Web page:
A bomb rocked a mountainous town on the outskirts of Beirut on Wednesday night, the third blast to hit the capital since the Lebanese army and Islamic militants began fighting in northern Lebanon.
The blasts are viewed as warnings to Lebanese authorities that the violence could escalate and diversify beyond the north and hit any pro-government areas. The previous blasts – on Sunday and Monday nights – targeted upscale residential and commercial neighbourhoods in predominantly Christian and Sunni Muslim districts of Beirut.
The explosion in Aley, which is particularly busy during the summer and a predominantly Muslim Druze area, took place in a narrow street, and wounded several people.
The bombings seem designed to spread fear. So far only one person is known to have been killed in the explosions, but they have added to the anxiety in a nation plagued by sectarian tensions, a months-long political crisis and polarised between pro-Syrian and anti-Syrian groups.
Lebanese officials say Fatah al-Islam, the militant group fighting the army in Nahr al-Bared refugee camp north of Tripoli, is a proxy of Syrian intelligence and bent on destabilising Lebanon. They say the violence is part of attempts to thwart the western-backed government’s efforts to get the UN Security Council to set up a tribunal to try suspects involved in the 2005 assassination of Rafiq Hariri, the former prime minister. UN commission investigation progress reports into the murder have fingered top Syrian officials.
Damascus denies the charges and allegations it has links to the militants. But pro-Syrian groups in Lebanon have warned that the establishment of a tribunal could suck the country back towards civil war.
The fighting between the militants and soldiers in and around the refugee camp is the worst in northern Lebanon since the civil conflict ended in 1990.
On Wednesday, an uneasy truce between the militants and the army enabled thousands of refugees to flee to safety.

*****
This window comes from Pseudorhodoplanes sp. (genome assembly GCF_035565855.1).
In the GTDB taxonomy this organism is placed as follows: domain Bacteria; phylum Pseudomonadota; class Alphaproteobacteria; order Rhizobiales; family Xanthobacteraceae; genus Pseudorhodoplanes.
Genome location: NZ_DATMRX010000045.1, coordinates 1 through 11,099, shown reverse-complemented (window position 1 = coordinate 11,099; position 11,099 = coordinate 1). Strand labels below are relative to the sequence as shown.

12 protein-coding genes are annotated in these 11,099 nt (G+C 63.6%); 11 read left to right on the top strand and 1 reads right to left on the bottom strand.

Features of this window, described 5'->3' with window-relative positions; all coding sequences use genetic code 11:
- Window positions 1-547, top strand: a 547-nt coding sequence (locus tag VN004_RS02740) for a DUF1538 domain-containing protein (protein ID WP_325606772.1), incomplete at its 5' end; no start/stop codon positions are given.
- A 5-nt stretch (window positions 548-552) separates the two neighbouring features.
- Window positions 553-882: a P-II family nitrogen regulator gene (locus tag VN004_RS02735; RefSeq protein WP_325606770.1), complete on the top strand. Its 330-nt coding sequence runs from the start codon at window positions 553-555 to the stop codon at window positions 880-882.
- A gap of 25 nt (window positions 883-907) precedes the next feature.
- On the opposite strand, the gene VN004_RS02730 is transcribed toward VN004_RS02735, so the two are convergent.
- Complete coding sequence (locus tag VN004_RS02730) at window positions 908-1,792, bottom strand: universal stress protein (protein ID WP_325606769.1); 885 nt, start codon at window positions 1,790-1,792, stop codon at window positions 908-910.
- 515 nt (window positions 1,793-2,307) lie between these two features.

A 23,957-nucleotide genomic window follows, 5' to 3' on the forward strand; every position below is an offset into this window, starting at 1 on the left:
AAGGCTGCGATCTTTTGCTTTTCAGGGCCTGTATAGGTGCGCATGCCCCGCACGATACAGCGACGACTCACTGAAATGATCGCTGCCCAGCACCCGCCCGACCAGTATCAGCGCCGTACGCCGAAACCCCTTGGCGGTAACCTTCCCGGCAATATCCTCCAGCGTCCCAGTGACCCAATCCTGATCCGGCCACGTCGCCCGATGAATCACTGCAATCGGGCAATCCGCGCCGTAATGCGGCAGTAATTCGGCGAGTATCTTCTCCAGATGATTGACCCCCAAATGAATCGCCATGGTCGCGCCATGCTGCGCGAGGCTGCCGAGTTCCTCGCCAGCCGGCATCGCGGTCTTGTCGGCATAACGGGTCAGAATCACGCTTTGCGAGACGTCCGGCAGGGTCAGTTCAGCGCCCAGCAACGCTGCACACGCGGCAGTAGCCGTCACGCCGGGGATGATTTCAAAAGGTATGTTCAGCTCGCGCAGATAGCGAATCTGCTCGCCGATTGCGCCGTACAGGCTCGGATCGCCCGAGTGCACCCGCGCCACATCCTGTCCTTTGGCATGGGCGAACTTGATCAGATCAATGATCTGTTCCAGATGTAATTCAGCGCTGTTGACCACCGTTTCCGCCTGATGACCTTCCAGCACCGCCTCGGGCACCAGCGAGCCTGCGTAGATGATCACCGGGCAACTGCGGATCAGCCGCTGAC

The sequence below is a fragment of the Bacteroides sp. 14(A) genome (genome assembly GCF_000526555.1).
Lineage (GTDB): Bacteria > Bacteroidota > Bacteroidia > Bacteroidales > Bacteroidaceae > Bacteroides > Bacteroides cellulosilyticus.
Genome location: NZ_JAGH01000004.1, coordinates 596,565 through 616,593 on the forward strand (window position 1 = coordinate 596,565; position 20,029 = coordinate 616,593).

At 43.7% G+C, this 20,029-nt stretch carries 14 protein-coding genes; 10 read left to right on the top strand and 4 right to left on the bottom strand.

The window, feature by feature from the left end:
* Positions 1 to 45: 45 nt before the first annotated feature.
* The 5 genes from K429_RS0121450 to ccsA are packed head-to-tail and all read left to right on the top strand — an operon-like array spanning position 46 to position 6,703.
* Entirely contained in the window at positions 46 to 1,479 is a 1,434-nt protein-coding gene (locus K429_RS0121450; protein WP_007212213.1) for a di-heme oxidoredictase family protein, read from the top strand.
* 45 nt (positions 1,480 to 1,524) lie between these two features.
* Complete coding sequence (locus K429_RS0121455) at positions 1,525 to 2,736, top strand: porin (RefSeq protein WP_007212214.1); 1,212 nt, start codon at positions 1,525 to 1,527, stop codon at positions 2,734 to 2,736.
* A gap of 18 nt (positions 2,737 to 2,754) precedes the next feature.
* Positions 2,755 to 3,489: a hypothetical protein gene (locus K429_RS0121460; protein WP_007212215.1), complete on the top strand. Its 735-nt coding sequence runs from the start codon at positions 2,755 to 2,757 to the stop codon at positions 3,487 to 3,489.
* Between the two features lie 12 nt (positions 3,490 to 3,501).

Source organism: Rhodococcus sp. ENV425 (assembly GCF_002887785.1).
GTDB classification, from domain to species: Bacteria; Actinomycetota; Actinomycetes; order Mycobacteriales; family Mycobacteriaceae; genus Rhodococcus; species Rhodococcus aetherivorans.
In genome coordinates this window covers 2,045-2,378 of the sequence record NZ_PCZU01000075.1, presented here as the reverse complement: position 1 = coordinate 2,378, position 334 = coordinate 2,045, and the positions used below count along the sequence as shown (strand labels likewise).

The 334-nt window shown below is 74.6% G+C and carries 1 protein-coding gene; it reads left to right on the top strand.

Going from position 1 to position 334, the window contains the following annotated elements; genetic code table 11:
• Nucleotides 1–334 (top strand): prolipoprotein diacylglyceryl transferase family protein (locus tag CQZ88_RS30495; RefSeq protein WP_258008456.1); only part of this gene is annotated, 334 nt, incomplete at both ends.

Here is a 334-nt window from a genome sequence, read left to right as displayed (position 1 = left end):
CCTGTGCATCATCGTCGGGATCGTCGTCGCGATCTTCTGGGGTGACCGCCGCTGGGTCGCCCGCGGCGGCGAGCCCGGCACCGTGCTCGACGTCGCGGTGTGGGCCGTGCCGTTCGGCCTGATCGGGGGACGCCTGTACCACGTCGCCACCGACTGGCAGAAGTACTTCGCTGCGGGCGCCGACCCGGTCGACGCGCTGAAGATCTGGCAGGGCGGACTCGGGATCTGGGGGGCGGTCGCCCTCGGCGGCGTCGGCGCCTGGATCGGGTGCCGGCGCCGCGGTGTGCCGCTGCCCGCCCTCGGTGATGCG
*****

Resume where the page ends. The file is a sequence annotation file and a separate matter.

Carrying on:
The army has laid siege to camp since the fighting erupted on Sunday, bombarding it with tank fire and artillery shells as it seeks to root out the militants, but civilians have been caught in the cross-fire, with dozens wounded and killed. .
The truce came into force late on Tuesday and between 50 and 60 per cent of the camp’s more than 30,000 residents had left, Ahmad Fatfat, a government minister, told the Financial Times.
However, he warned that unless Fatah al-Islam militants gave themselves up the fighting would resume.
“They have two choices … battle or Lebanese justice,” he said. “We have no choice.”
He said no deadline had been set as the government was still in talks with other Palestinian groups.
“We have given some time to the Palestinian organisations to solve this issue,” he said.
A commander with Fatah al-Islam, which uses the camp as a base, told al-Jazeera, the Arab satellite network, the group was ready to fight on.
More than 70 people have been killed in the violence – including some 30 soldiers – and there have been mounting concerns that the army was shelling indiscriminately, killing civilians and destroying homes.
Residents who fled the camp described seeing many wounded and talked of widespread destruction, while expressing anger at both the army and Fatah al-Islam, which is said to include a number of foreign fighters.
There were also reports of corpses lying in the camp’s narrow streets. Palestinian Red Crescent staff said 16 bodies were taken from the camp from Tuesday evening up to midday yesterday.
Some of the wounded were taken to the overcrowded Safad hospital, a small building inside the nearby Beddawi camp, where patients recounted tales of fear, cowering inside their homes while gunfire and artillery explosions echoed around them.
“It was very hard, the people are very angry, angry against what is happening. We are not with this side or with that side,” said Ali Touhen. As he spoke, he stood next to his 21-year-old niece, Manal, a drip attached to her following surgery to remove shrapnel from her stomach – a result of a shell hitting the family’s two-story house.
More wounded arrived at the hospital in cars, while a few hundred yards away, some of the thousands who have fled packed into schools where they were given bread and water, registered and then prepared to sleep on floors.
Some of the refugees blamed the Lebanese government for the violence, saying Fatah al-Islam fighters could not have set up base in the camp without its knowledge.
“Fatah al-Islam is not accepted in the camp, the civilians did not like them, the Lebanese government put them there,” said Nibal Bashir, who sat in a hospital bed, grimacing in pain as result of a gunshot wound. “The people are scared of them, they heard they were coming to make trouble, they came to the camp with too much money, they could have bought the whole camp.”